For the past decade, Horn has been inspired by two primary sources: 17th-century jewelry patterns by Gilles Legaré, court jeweler to Louis XIV, and 19th-century studies of organisms such as lichen, coral, and seaweed, found in zoologist Ernst Haeckel’s book Art Forms in Nature. Gorgonia (Latin for a genus of soft coral), is inspired by the natural beauty of a sea fan. Horn has fashioned a series of monumental sculptures out of nickel-plated bronze from which he hangs teardrop-shaped globes of mirrored blown glass. “These pieces are hybrids: at once jewel-like but also crusty,” he explains. “It’s all about taking things out of context and putting them into my own context.”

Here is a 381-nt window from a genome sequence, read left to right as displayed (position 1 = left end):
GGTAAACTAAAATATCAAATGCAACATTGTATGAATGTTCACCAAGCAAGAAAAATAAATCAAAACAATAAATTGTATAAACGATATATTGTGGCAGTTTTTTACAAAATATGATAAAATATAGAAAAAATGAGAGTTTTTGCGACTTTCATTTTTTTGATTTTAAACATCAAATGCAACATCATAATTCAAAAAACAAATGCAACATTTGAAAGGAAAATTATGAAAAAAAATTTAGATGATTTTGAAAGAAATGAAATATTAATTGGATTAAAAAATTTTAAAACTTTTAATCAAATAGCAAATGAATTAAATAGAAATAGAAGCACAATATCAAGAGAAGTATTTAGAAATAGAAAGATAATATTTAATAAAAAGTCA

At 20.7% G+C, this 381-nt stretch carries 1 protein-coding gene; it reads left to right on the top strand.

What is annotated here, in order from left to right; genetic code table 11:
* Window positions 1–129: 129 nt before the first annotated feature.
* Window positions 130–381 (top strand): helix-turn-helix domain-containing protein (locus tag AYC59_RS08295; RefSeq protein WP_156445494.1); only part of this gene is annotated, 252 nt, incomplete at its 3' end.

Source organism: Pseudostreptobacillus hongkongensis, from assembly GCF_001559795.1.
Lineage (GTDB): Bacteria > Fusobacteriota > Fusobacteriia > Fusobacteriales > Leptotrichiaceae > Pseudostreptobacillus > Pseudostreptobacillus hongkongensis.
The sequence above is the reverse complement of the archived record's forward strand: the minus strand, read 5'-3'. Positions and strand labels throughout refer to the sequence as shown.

“Sparkling like gem-laden stomachers fashioned for a fairy-tale giant or standing their ground like delicate escapees from a fever dream, Timothy Horn’s bizarrely beautiful sculptures are baroque fantasias that the Australian-born, US-based artist has described as “taking objects from an historical realm and re-contextualizing them, using the language of the decorative arts,” states decorative arts authority, Mitchell Owens.
Materials: Nickel-plated bronze, mirrored blown glass
Dimensions: 84h x 77w x 7d inches
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